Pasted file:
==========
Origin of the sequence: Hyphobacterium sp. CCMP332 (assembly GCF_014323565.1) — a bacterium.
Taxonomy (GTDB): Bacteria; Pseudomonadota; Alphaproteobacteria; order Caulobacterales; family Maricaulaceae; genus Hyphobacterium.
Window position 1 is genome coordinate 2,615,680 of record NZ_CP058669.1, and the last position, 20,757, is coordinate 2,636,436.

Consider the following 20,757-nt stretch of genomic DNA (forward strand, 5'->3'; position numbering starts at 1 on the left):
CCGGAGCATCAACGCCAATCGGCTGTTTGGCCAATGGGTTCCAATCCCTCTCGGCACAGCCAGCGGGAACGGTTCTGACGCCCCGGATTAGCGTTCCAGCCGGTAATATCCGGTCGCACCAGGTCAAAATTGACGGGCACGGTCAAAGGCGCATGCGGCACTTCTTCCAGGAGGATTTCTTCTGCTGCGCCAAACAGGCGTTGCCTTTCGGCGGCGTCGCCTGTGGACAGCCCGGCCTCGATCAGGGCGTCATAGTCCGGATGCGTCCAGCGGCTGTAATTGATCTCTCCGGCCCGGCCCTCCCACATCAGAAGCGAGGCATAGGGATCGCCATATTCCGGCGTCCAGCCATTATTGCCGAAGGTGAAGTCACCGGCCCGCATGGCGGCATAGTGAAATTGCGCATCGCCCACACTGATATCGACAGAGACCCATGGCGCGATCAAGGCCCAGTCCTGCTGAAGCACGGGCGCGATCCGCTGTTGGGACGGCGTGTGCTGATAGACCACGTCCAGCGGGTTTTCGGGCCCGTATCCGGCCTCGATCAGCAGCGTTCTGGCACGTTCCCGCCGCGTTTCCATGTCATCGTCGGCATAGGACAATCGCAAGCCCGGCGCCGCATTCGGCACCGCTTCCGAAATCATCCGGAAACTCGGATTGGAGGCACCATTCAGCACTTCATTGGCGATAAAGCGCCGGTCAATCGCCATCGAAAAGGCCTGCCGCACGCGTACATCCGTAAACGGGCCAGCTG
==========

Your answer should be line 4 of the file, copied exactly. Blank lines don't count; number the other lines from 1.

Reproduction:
Consider the following 20,757-nt stretch of genomic DNA (forward strand, 5'->3'; position numbering starts at 1 on the left):